What is a Service Mark?
Under US trademark law, a service mark is a type of trademark and is a form of intellectual property. Under Intellectual Property (IP) law, a service mark (or trademark) is a word, name, phrase, symbol, logo, other designation, or combination that indicates the source of services (or goods) that are used in commerce to identify and distinguish the mark owner’s services (or products) from the services (or products) of other companies.
What is the difference between a Service Mark and a trademark?
Service marks and trademarks are both regulated by the United States Patent and Trademark Office and both marks offer the same sort of protection, except that trademarks are associated with products and goods for sale while service marks are associated with services. In many cases, the distinction between products and services may be blurry. For example, in pizza delivery, a customer is paying both for the pizza and for the delivery. Because trademarks and service marks may be closely related, many companies choose to protect their marks both as trademarks and as service marks.
How do I create and protect a Service Mark?
In US trademark law, section 45 of the Lanham Act lays out some pre-requisites to register a service mark (or a trademark). In order to be protectable, a service mark (or trademark) must be in use in commerce to identify services (or goods), it must be distinctive, and it must be non-functional.
The “in use” requirement
While a mark must generally be “in use” to qualify for protection, the Trademark Office does allow for registration before a mark is actually used, such as when an application is based on foreign rights. In these circumstances, there are strict guidelines that require the mark to actually be used within a fixed timeframe.
A distinctive mark is arbitrary or fanciful and does not describe the service (or product). For example, one could not trademark the term “apple” in relation to the sale of apples, but one could trademark the term in relation to the sale of computers. The more descriptive a mark is, on the other hand, the more difficult it is to protect.
If a distinctive feature of a service (or product) is functional, it may be patented, but it may not be protected by a service mark (or a trademark). For example, a company patented a unique arrangement of two springs visible in their product. When their patent ran out, they tried to trademark the two-spring design saying it was in use, and distinguished their products from those of their competitors. The Supreme Court ruled that in order to protectable, a mark must not be functional.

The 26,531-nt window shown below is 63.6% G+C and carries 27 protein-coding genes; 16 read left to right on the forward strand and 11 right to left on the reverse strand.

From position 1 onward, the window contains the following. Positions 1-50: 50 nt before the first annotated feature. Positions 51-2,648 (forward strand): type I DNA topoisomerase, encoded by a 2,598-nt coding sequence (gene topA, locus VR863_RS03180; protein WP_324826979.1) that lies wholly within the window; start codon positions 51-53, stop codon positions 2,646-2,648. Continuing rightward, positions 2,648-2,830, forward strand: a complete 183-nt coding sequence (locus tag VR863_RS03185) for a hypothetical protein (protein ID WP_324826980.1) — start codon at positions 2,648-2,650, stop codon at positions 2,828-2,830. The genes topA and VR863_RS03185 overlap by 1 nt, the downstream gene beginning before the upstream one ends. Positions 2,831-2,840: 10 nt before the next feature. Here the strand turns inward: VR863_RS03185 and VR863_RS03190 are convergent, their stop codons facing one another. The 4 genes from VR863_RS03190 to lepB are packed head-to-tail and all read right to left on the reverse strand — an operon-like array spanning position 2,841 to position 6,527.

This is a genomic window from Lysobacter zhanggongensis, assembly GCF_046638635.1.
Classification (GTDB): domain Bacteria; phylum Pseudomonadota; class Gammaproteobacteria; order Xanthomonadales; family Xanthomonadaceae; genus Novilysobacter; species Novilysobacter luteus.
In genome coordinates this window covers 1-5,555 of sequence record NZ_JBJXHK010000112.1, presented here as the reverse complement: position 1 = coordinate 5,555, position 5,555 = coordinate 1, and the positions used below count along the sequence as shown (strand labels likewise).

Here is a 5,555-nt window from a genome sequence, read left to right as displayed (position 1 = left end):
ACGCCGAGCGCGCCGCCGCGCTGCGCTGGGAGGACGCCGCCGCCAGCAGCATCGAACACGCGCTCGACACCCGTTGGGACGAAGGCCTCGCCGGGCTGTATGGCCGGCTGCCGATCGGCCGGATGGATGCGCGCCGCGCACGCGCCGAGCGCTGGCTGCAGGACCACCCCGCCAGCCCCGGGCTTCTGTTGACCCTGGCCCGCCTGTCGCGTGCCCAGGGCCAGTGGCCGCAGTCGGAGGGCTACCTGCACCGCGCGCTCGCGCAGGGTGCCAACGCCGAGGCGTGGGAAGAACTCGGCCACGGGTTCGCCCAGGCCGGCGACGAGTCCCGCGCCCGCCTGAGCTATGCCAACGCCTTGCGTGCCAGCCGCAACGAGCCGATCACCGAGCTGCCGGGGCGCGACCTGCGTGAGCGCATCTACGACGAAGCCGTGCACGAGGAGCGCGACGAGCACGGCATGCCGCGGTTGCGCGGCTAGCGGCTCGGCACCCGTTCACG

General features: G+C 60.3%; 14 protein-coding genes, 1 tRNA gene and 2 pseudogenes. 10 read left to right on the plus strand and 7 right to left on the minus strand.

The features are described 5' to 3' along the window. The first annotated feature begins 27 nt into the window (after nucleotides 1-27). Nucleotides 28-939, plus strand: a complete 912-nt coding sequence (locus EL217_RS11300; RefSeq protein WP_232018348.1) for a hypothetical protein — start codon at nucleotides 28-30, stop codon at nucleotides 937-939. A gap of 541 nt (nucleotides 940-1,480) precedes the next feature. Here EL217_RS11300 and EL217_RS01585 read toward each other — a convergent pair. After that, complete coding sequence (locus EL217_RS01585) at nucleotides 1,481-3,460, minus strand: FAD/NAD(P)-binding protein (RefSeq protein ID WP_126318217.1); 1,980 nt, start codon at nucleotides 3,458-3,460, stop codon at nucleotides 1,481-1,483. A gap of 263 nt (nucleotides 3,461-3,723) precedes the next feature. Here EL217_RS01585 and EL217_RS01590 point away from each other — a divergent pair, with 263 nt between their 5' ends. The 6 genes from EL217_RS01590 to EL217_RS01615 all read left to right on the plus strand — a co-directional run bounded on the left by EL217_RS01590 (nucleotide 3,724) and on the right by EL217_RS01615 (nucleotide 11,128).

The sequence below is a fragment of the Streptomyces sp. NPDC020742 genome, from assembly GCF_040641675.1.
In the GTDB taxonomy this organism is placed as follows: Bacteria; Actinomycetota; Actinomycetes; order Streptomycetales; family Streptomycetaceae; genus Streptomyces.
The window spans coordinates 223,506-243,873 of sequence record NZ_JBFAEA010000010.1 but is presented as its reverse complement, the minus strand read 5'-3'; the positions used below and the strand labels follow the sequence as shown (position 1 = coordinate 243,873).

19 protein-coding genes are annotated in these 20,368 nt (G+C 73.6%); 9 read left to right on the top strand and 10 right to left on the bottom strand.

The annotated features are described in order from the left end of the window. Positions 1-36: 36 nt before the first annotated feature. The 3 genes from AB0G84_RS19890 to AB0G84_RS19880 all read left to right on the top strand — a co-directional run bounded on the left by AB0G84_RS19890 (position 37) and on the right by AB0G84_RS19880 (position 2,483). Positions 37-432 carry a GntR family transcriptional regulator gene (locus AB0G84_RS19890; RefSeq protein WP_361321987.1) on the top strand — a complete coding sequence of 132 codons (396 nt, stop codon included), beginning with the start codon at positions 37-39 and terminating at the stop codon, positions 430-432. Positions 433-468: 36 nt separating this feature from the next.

Choosing the Right Protection: What is the difference between TM, SM, and ®?
TM and SM stand for “Trademark” and “Service Mark” respectively. These symbols may be placed next to a trademark and a service mark before the mark is registered. ® is used for both registered trademarks and registered service marks. Use of ® before a mark is registered may preclude registration.
What are the steps to getting a Service Mark Registration?
Under US trademark law, the process to register trademarks and service marks is basically the same. The registration process consists of four steps.
First, conduct a search
Service mark protection may not be obtained if a confusingly similar mark is already in use by a company offering a similar service.
Second, complete a service mark application
A properly completed service mark application will contain the name and address of the mark’s owner, an email address, and a designation of the type of mark that is being registered. A mark may be a standard character mark, a special character mark, or another more specialized mark.
Third, submit the service mark application
As of February 2020, the Patent and Trademark Office charges $225 – $275 per class of services to file a service mark application. If the application is rejected, the filing fee is not refunded.
Fourth, respond promptly to correspondence from the Trademark Office
If the Trademark Office finds that the mark is too similar to another mark or if there are other problems or mistakes in the service mark or trademark application, then the Office may issue an “Office Action.” Failure to respond in a timely fashion to an Office Action (usually within a strict six-month deadline) will result in the abandonment of the application. Therefore, to ensure that an application is filled out and filed correctly, it is advisable to use an experienced trademark attorney. It should be noted that US patent law is very different from US trademark law, so there are many intellectual property lawyers that are experienced in patent prosecution, trade secrets, and copyright law, that may not have experience in obtaining registered trademarks. Find an experienced trademark attorney.
Protecting or Selling Your Service Mark
Once a service mark is registered, the owner must actively police and defend the mark from potential infringers. Failure to police the mark may result in a forfeiture of service or trademark protection. Similarly, indiscriminate licensing may result in a loss of service or trademark protection. Experienced intellectual property attorneys can help you in protecting your service mark or trademark and in protecting other intellectual property such as copyright, registration, trademark registration, trade secret, and patent protections. Learn more about TraskBritt IP attorneys and their specialties.
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